Since opening the Mars Dealership in Dallas in 2021, George Khumarov has become increasingly aware of the buy-here, pay-here market.
“We started thinking about BHPH. A lot of leads are asking if we do in-house financing,” Khumarov said. “It’s made us understand it’s popular in this market with this price range.
We knew nothing about it…We decided to get information from the industry leaders.George Khumarov, Mars Dealership
“We knew nothing about it…We decided to get information from the industry leaders.”
Khumarov attended the NIADA Buy-Here, Pay-Here New Dealer Academy Wednesday and Thursday to learn about the profitable segment of the used car market in Irving, Texas, from 20 Group Moderators Ben Goodman and Bill Elizondo. In two days, the industry veterans with more than 60 years of combined experience shared information about BHPH trends, reconditioning, collections, deal structure, inventory and underwriting.
“It’s been a high level bullet-point class, but hopefully you’ve taken a lot out of it,” Goodman said at the end of Thursday’s class. “It’s a lot of great information. It’s a great business. A lot of people are making money, and it’s a recession proof model.”
At the start of the two-day session, Goodman and Elizondo covered recent economic trends, pointing to growth in the BHPH segment.
According to data from Experian and the U.S. Bureau of Labor Statistics, bankruptcy petitions increased by 7 percent in September 2022. People seeking financial relief through restructuring debt are also increasing, after many of the stimulus programs during the COVID-19 economic recovery have expired.
“Filings are going up because people can’t afford payments,” Elizondo said.
Even as finances are tightening, the labor market remains strong. Unemployment is still at a 50-year low and people still need transportation to get to work. This is creating additional opportunities for BHPH dealers.
“This is the absolute best time to get into buy here-pay here,” Goodman said.
From the start, Goodman and Elizondo framed that this model is a finance and collections business, with the vehicle being the commodity.
“You’re selling a finance program. It’s designed to help the customer rebuild their credit,” Goodman said.
Many of the BHPH customers are in need of transportation, but have low credit scores and few options. This makes developing a relationship with the customer key, as you work to get them in a car they can afford.
“This is a relationship business. You want to make sure they are able to afford a vehicle and make payments,” Elizondo said.
To build this relationship, Goodman suggests working through underwriting and structuring a deal before putting the customer in a vehicle that fits their needs for a test drive.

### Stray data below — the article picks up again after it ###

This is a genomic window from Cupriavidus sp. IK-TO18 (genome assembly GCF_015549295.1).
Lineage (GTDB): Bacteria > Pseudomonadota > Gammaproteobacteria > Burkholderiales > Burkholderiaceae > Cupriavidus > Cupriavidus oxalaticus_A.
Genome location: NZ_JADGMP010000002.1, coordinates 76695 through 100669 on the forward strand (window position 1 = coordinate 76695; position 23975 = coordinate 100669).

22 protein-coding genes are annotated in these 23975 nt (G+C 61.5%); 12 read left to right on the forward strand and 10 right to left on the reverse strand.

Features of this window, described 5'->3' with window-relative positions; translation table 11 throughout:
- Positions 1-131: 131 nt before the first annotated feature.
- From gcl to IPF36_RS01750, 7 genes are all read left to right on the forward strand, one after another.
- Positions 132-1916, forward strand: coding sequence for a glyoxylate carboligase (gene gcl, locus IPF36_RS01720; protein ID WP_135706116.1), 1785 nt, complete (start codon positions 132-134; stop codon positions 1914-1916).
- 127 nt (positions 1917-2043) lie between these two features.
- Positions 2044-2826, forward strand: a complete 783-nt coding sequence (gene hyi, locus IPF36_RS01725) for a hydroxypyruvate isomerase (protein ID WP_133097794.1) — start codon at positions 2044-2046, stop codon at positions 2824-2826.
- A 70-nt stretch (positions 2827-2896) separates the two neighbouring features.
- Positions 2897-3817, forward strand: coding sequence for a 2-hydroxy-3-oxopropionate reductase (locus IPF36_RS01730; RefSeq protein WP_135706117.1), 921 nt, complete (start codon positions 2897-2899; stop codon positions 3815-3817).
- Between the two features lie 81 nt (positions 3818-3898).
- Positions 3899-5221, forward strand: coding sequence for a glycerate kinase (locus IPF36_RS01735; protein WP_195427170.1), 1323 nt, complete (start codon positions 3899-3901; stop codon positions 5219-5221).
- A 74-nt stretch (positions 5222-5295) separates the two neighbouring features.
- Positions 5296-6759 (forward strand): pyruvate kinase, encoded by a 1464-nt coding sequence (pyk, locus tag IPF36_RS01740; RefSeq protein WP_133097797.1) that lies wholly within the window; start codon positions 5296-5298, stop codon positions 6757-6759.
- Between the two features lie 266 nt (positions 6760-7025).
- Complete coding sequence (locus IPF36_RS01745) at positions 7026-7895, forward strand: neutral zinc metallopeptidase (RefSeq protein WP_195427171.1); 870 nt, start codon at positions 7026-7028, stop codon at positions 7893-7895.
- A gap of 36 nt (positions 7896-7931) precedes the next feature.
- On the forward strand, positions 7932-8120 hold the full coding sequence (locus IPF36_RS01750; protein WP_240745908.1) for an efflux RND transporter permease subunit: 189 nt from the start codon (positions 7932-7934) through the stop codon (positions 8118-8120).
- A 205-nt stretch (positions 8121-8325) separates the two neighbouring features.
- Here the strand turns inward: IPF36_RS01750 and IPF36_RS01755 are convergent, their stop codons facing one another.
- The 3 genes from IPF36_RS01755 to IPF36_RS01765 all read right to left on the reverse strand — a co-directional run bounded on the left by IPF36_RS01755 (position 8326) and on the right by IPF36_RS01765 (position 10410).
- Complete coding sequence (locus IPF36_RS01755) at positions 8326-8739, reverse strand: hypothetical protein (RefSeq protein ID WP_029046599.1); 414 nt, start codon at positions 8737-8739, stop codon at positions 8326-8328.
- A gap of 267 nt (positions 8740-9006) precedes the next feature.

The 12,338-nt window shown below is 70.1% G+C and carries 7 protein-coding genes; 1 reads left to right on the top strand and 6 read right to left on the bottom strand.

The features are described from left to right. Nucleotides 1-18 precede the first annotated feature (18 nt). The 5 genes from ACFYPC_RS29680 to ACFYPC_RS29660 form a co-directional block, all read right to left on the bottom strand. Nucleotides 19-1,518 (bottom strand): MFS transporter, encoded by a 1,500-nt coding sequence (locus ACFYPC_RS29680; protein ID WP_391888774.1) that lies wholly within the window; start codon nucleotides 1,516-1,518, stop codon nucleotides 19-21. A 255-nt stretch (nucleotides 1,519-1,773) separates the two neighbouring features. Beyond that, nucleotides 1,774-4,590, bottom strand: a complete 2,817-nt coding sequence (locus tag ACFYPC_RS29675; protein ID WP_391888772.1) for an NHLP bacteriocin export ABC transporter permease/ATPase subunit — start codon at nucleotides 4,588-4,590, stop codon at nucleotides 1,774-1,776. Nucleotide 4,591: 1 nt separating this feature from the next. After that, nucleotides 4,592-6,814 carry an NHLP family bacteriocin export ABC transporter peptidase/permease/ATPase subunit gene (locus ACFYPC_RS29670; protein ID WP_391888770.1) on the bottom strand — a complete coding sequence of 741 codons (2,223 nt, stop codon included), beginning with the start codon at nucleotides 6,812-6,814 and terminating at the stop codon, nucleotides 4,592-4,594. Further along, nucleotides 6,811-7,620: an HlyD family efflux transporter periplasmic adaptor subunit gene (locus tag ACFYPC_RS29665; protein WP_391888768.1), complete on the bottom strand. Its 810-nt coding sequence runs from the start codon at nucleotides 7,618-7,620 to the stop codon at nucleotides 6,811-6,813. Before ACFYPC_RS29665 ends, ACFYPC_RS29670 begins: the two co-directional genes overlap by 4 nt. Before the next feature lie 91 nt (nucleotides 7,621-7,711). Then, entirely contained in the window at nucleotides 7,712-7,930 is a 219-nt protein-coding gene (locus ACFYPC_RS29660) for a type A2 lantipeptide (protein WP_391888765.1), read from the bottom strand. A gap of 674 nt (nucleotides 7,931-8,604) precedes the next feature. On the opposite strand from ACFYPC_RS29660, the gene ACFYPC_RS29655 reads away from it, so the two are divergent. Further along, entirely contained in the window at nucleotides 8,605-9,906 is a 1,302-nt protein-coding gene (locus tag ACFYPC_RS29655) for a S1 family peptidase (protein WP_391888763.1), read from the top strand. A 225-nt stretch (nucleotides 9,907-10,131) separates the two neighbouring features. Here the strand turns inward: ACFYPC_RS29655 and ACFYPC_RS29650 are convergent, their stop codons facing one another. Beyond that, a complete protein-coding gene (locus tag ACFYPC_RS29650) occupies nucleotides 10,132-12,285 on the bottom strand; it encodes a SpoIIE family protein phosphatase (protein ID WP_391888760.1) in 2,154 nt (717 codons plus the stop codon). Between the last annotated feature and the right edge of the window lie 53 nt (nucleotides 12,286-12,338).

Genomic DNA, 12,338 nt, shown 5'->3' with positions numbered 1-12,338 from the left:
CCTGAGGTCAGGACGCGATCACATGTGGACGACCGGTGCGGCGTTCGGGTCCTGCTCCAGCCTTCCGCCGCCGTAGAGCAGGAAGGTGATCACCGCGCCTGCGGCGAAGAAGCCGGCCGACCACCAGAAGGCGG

Dealers must also make sure to get accurate information from the customer, which can be tricky. Due to their circumstances, many of the customers are conditioned to stretch the truth.
“At the end of the day, you want them to be honest with you. You tell them, you want to get all the information you can get to them approved today. Remind them, ‘I’m the finance guy.’”Bill Elizondo, NIADA 20 Groups Moderator
“At the end of the day, you want them to be honest with you,” Elizondo said. “You tell them, you want to get all the information you can get to them approved today. Remind them, ‘I’m the finance guy.’”
Goodman and Elizondo also do not set up deals for customers living more than 50 miles from the dealership, due to service and repossession logistics.
“It’s too far out,” Goodman said. “It won’t be easy for service.”
Collections in BHPH is also a continuous conversation working with customers. Elizondo said at the end you can’t let collections become personal.
Goodman and Elizondo advised the class to set up payday payments. When the customer gets paid, they pay for their vehicle.
“At the end of the day, we tried to educate you on the business. There’s different ways to run a business, and we don’t always agree,” Elizondo said.
Khumarov, who is new to the model and a veteran Rosie Johnson, the Vice President of R&D Motors, who has been in the business for 28 years, each took many lessons from the two-day session.
I got a lot of new ideas to take back. I was able to take away something for every department.Rosie Johnson, R&D Motors
“I got a lot of new ideas to take back. I was able to take away something for every department,” Johnson said. “Specifically with collections, we’ve been collecting monthly and we may switch to pay day.”
Khumarov added: “This was good training. It was good to have people with 30 years of experience teaching. It was very personalized. You were able to ask questions.”
NIADA has more BHPH training on tap soon. A BHPH collections workshop will be held via Zoom April 6. BHPH service management training in Dallas is April 12. On April 13 is the BHPH underwriting workshop online. The BHPH general management training is April 26.
Find the schedule and registration at niada.com/course-schedule.